The recipient was followed up with every year with liver function tests, alpha-feto protein (AFP), ultrasound examination of the abdomen specifically focusing the liver which are within normal limits (Table 1, figures 1-3). He is well and leading a normal life with no complications of the high viral load in his blood. His current viral load (July 2017) is more than 107 copies/ml. Liver biopsy was not done; instead, fibroscan of the liver was done (figure 3).

Figure 2: Serial serum alpha-fetoprotein across the years.

Figure 3: FIBROSCAN is a test that is done to reveal any fibrosis or fatty deposits within the liver cirrhosis. It is a non-invasive investigation which is quick and simple that works using ultrasound and measures the median stiffness of liver. Value more than 12.5 kPa is suggestive of cirrhosis. In our patient, the fibroscan shows a median stiffness of 6.1 kPa, which is suggestive of no significant liver disease.


Hepatitis B viral (HBV) infection is recognized as an independent risk factor for graft failure and mortality in kidney transplant recipients (KTRs) [4-7]. Renal transplantation is the best form of RRT for patients with hepatitis B carrier state irrespective of either dormant or slowly multiplying hepatitis B. Chronic kidney disease (CKD) patients with HBV infection require adequate antiviral therapy prior to transplantation to establish sustained viral remission (SVR). Our patient is a 68-year-old male who received a renal allograft 25 years ago from his brother and was detected with HBV infection post transplant. The donor brother was tested negative for HBsAg prior to transplantation. However, he might have been in the seroconversion stage during testing. The recipient continues to have a high viral load with good allograft function even after 25 years. He has normal liver functions. However, fibroscan of his liver done recently shows a mean stiffness of 6.1 kPa (figure 3) suggestive of no significant liver disease.

Immunosuppression in KTRs following primary infection from an HBsAg+ or anti-HBcore+ donor markedly enhances HBV replication rate leading to rapid progression of liver fibrosis. Before the availability of safe, effective antiviral therapy, primary HBV infection following transplantation usually resulted in liver failure and death. Kidney Disease-Improving Global Outcomes (KDIGO) Transplant Group guidelines suggest the use of any the currently available induction and maintenance immunosuppressive medication in HBsAg positive KTRs [8]. Newer antiviral agents Entecavir and Tenofovir have been successful in achieving SVR and hence is used in most patients [1]. The recipient in our case took lamivudine for 6 months in 2013 but was unable to continue the treatment due to financial constraints. However, he underwent yearly screening for hepatic dysfunction or malignancy and random count of HBV viral load.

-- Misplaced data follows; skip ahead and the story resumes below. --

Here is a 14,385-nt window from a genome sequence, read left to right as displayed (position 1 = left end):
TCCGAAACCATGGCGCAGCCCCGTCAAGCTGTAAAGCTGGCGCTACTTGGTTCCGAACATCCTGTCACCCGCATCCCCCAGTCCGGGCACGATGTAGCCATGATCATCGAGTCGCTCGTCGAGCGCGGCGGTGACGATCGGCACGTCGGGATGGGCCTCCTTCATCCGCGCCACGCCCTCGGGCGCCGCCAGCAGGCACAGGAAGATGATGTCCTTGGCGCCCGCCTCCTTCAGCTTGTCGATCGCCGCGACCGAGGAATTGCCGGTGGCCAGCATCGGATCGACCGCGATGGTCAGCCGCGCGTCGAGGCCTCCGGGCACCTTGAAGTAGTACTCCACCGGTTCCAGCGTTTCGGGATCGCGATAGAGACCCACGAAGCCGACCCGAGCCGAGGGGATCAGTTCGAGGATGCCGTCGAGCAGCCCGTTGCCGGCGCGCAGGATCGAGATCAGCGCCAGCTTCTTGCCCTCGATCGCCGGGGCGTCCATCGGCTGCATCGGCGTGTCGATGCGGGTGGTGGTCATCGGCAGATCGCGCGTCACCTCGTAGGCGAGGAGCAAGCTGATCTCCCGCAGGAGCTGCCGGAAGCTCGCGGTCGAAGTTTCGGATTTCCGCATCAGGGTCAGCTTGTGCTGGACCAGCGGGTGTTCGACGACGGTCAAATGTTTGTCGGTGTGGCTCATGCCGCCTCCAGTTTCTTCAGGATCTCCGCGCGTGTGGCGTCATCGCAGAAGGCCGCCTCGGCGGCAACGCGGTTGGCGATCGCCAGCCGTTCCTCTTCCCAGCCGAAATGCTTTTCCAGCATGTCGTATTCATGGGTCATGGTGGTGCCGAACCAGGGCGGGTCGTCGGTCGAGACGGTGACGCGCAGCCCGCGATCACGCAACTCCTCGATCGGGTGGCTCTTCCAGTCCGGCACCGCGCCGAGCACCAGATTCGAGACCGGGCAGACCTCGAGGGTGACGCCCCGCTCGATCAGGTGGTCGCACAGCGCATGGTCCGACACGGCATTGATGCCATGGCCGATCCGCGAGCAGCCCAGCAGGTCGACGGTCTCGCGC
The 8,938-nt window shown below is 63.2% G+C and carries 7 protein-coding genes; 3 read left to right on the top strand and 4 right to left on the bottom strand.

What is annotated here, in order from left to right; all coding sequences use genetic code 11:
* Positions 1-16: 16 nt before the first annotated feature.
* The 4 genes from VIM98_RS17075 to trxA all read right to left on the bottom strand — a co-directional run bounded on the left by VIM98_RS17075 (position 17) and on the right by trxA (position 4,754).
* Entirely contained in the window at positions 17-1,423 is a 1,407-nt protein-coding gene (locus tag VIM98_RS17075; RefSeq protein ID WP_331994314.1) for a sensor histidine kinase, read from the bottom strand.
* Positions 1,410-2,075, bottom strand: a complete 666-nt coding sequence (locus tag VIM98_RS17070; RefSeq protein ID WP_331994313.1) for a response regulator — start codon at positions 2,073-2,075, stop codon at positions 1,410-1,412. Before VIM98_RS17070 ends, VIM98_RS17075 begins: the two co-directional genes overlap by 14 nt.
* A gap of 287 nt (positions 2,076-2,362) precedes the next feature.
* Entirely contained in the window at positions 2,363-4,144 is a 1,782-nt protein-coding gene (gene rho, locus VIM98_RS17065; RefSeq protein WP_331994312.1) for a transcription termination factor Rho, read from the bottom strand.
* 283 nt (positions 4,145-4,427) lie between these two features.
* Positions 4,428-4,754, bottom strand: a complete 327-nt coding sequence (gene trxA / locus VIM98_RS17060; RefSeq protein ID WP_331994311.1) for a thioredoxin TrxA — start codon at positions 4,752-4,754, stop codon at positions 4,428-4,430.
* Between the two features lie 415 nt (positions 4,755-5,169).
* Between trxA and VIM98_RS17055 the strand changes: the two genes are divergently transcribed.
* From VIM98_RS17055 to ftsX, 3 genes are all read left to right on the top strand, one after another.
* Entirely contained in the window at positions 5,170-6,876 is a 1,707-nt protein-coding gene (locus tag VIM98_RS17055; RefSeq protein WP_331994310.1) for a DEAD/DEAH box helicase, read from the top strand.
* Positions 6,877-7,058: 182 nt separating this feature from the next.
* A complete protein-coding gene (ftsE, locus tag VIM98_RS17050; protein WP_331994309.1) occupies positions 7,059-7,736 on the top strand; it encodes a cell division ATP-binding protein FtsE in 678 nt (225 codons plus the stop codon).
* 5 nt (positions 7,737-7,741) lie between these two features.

Our patient was probably in the window period at the time of transplantation when he was first tested negative for the hepatitis B surface antigen. His donor brother who was also infected most likely transmitted the infection through kidney transplantation. He was later tested to be positive for HBsAg but became negative spontaneously without any antiviral drugs. Recipient’s viral loads were always in the high millions and never came down.

He never developed a single episode of rejection. He is healthy with a well-functioning graft (Table 1, figure 2) and with no hepatic dysfunction or malignancy. In a case control study by Mathurin [3] both 10-year graft and patient survival were significantly lower in HBV infected patients [3]. In a natural history study, 151 HBsAg positive kidney transplant recipients developed a high rate of histological deterioration (85.3%), accompanied by cirrhosis and hepatocellular carcinoma. Despite persistent viral replication, histopathologic deterioration, and liver-related over mortality, there were paradoxically no significant differences in the survival of these 151 HBsAg-positive compared with 1247 HBsAg-negative kidney recipients - however, allograft survival was better in the former than in the latter group [4].

Whether the presence of high viral load in his blood gives him protection against developing graft rejection or dysfunction of any kind over the last 25 years is something that needs to be pondered about. There is no evidence to recommend transplantation in patients with active hepatitis B replication, but studies at the molecular level are required to address this question based on this unique patient.